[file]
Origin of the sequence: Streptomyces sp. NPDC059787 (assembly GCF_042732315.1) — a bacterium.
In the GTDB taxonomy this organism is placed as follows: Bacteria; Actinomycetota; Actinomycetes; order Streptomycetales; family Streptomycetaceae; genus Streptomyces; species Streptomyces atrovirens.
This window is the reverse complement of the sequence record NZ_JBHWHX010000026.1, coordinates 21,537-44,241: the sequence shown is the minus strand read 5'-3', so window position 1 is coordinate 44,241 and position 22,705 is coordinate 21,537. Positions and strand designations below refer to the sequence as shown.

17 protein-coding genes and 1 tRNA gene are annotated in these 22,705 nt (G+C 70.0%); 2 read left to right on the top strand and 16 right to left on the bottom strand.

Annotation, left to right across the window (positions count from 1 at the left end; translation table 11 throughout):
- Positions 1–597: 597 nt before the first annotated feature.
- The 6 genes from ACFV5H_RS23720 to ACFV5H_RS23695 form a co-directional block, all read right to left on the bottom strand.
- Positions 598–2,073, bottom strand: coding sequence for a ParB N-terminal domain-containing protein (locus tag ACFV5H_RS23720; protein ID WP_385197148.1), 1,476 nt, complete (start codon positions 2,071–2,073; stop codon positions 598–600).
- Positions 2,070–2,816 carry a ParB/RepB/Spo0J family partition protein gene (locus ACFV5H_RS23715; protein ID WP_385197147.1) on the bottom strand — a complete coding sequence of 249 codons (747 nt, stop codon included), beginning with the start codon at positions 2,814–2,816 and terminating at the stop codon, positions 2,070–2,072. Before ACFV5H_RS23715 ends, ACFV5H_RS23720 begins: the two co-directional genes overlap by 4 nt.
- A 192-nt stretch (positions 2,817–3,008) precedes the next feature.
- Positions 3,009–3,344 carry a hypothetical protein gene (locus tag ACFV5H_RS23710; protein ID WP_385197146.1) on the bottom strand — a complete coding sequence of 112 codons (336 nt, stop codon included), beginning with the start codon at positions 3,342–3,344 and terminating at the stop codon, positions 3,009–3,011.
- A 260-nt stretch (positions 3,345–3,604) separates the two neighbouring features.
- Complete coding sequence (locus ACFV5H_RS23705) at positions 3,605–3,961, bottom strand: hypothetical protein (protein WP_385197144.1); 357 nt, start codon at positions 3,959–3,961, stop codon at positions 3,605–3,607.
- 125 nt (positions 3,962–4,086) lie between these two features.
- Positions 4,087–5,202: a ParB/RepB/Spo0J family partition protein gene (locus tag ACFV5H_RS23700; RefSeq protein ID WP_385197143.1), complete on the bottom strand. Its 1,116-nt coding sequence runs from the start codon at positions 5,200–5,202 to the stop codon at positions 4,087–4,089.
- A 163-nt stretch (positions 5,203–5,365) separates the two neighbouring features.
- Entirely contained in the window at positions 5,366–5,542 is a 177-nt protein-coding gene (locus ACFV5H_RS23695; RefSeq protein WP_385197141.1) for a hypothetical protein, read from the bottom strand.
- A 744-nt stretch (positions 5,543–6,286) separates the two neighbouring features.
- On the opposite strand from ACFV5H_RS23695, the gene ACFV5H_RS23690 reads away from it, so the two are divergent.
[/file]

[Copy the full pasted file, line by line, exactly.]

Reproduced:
Origin of the sequence: Streptomyces sp. NPDC059787 (assembly GCF_042732315.1) — a bacterium.
In the GTDB taxonomy this organism is placed as follows: Bacteria; Actinomycetota; Actinomycetes; order Streptomycetales; family Streptomycetaceae; genus Streptomyces; species Streptomyces atrovirens.
This window is the reverse complement of the sequence record NZ_JBHWHX010000026.1, coordinates 21,537-44,241: the sequence shown is the minus strand read 5'-3', so window position 1 is coordinate 44,241 and position 22,705 is coordinate 21,537. Positions and strand designations below refer to the sequence as shown.

17 protein-coding genes and 1 tRNA gene are annotated in these 22,705 nt (G+C 70.0%); 2 read left to right on the top strand and 16 right to left on the bottom strand.

Annotation, left to right across the window (positions count from 1 at the left end; translation table 11 throughout):
- Positions 1–597: 597 nt before the first annotated feature.
- The 6 genes from ACFV5H_RS23720 to ACFV5H_RS23695 form a co-directional block, all read right to left on the bottom strand.
- Positions 598–2,073, bottom strand: coding sequence for a ParB N-terminal domain-containing protein (locus tag ACFV5H_RS23720; protein ID WP_385197148.1), 1,476 nt, complete (start codon positions 2,071–2,073; stop codon positions 598–600).
- Positions 2,070–2,816 carry a ParB/RepB/Spo0J family partition protein gene (locus ACFV5H_RS23715; protein ID WP_385197147.1) on the bottom strand — a complete coding sequence of 249 codons (747 nt, stop codon included), beginning with the start codon at positions 2,814–2,816 and terminating at the stop codon, positions 2,070–2,072. Before ACFV5H_RS23715 ends, ACFV5H_RS23720 begins: the two co-directional genes overlap by 4 nt.
- A 192-nt stretch (positions 2,817–3,008) precedes the next feature.
- Positions 3,009–3,344 carry a hypothetical protein gene (locus tag ACFV5H_RS23710; protein ID WP_385197146.1) on the bottom strand — a complete coding sequence of 112 codons (336 nt, stop codon included), beginning with the start codon at positions 3,342–3,344 and terminating at the stop codon, positions 3,009–3,011.
- A 260-nt stretch (positions 3,345–3,604) separates the two neighbouring features.
- Complete coding sequence (locus ACFV5H_RS23705) at positions 3,605–3,961, bottom strand: hypothetical protein (protein WP_385197144.1); 357 nt, start codon at positions 3,959–3,961, stop codon at positions 3,605–3,607.
- 125 nt (positions 3,962–4,086) lie between these two features.
- Positions 4,087–5,202: a ParB/RepB/Spo0J family partition protein gene (locus tag ACFV5H_RS23700; RefSeq protein ID WP_385197143.1), complete on the bottom strand. Its 1,116-nt coding sequence runs from the start codon at positions 5,200–5,202 to the stop codon at positions 4,087–4,089.
- A 163-nt stretch (positions 5,203–5,365) separates the two neighbouring features.
- Entirely contained in the window at positions 5,366–5,542 is a 177-nt protein-coding gene (locus ACFV5H_RS23695; RefSeq protein WP_385197141.1) for a hypothetical protein, read from the bottom strand.
- A 744-nt stretch (positions 5,543–6,286) separates the two neighbouring features.
- On the opposite strand from ACFV5H_RS23695, the gene ACFV5H_RS23690 reads away from it, so the two are divergent.